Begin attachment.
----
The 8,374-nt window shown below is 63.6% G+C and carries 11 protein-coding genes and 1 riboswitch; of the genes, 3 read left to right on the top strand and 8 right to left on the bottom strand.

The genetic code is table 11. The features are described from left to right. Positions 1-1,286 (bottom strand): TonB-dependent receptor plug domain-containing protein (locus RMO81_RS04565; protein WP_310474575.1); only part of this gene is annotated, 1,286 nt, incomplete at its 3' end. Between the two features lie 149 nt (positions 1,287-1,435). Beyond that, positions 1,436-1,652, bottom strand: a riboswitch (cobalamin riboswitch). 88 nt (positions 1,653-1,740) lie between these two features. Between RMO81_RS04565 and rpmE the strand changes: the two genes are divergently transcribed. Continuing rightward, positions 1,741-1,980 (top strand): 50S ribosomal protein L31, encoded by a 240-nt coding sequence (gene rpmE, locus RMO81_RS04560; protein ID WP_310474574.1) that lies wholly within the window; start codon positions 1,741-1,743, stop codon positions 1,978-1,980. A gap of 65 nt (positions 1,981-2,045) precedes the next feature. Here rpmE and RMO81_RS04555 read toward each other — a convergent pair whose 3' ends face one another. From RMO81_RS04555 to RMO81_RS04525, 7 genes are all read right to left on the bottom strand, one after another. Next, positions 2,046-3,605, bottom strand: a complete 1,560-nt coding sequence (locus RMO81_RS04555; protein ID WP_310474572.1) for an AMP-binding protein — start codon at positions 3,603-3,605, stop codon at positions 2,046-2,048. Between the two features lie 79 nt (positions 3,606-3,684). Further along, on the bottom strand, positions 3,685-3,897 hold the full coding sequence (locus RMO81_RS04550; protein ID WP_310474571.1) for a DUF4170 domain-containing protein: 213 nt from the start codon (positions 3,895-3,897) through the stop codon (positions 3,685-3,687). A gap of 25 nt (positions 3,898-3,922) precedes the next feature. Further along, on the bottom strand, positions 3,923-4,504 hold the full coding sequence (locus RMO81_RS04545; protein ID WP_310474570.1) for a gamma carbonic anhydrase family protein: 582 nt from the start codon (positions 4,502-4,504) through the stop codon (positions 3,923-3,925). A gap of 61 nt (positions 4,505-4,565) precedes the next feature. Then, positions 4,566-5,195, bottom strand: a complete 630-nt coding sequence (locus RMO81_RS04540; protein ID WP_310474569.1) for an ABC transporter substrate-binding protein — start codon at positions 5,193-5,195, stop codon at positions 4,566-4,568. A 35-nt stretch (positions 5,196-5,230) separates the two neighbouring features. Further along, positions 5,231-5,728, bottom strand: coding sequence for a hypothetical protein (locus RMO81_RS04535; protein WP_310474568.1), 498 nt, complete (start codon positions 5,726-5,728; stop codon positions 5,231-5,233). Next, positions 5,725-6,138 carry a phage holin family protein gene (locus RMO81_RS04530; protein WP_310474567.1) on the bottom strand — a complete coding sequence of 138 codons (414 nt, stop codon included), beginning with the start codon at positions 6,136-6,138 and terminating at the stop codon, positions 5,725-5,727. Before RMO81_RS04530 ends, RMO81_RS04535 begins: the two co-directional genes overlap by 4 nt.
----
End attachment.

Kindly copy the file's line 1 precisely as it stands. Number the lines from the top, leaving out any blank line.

The 8,374-nt window shown below is 63.6% G+C and carries 11 protein-coding genes and 1 riboswitch; of the genes, 3 read left to right on the top strand and 8 right to left on the bottom strand.